On Monday morning, in New Orleans, Bernel Johnson wrestled a gun away from a young police officer and shot her dead. Johnson, 44, who had a long history of psychiatric problems, was not supposed on the street, says the New York Times. On Jan. 4, the police “observed him to be mentally ill and dangerous to others,” said Dr. Jeffrey Rouse, the chief deputy coroner, who signed papers committing him to involuntary treatment. He was sent to a state mental institution; for reasons that remain unclear, the institution released him before the shooting.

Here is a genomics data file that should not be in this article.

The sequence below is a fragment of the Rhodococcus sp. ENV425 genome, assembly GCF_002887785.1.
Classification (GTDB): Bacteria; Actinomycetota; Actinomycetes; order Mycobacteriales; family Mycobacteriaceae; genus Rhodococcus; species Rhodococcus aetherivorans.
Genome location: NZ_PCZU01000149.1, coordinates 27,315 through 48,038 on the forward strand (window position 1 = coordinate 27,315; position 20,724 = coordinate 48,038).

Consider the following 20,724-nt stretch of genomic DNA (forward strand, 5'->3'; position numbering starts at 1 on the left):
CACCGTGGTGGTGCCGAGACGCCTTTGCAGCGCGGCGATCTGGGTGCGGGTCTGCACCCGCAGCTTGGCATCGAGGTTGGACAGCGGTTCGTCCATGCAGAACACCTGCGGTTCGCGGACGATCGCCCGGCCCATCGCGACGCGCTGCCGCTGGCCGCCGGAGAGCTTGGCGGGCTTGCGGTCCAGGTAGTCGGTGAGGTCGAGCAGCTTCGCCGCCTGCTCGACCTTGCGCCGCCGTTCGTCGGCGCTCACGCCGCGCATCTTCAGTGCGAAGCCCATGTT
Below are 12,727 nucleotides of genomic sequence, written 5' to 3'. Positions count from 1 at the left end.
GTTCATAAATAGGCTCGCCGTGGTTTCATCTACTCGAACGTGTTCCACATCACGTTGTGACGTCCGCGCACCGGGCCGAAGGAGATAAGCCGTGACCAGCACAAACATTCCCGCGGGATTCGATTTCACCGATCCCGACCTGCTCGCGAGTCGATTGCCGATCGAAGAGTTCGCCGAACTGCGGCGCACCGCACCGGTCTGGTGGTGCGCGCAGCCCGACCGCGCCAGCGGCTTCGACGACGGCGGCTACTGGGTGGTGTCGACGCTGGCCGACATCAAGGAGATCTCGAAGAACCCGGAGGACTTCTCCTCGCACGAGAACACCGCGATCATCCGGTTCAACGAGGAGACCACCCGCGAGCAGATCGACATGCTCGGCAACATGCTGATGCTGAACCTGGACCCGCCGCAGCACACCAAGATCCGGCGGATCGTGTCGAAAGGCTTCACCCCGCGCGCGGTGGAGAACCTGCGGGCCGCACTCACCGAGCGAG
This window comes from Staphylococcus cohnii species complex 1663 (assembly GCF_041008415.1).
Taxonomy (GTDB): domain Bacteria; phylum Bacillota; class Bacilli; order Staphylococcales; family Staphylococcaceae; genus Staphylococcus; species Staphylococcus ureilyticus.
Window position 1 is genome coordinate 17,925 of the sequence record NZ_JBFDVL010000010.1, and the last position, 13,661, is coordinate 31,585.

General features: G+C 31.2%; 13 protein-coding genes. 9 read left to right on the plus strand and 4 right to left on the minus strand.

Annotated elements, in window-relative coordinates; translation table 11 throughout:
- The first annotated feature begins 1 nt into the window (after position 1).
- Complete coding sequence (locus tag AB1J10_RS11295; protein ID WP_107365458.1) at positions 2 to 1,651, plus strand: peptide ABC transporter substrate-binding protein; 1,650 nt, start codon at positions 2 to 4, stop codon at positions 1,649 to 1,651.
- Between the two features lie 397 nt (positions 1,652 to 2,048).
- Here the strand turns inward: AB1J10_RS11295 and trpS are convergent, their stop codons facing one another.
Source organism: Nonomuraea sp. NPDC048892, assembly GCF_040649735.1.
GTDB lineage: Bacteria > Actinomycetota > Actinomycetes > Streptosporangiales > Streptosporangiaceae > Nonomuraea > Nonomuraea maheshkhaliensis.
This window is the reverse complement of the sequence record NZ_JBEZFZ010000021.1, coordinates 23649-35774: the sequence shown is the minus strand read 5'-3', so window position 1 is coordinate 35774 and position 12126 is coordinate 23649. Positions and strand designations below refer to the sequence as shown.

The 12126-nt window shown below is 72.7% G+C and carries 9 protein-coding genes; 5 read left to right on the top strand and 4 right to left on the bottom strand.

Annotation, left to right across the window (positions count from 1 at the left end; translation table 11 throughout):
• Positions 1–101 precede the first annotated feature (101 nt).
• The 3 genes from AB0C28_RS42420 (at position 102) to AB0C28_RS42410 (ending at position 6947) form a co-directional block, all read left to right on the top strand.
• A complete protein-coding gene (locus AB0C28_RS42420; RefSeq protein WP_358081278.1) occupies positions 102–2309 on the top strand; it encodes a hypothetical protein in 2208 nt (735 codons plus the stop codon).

Police officers are furious over what they see as a shortage of acute-care psychiatric beds at the remaining public hospital in the city and a lack of follow-up treatment. A prominent judge says the parish jail has become a de-facto replacement for closed psychiatric wards, and the sheriff who runs the prison agrees. “This is a dangerous situation,” said Judge Arthur Hunter Jr., a former police officer who now presides over a special court dealing with mentally ill nonviolent people. “Citizens need to know how dangerous it is. They don't.”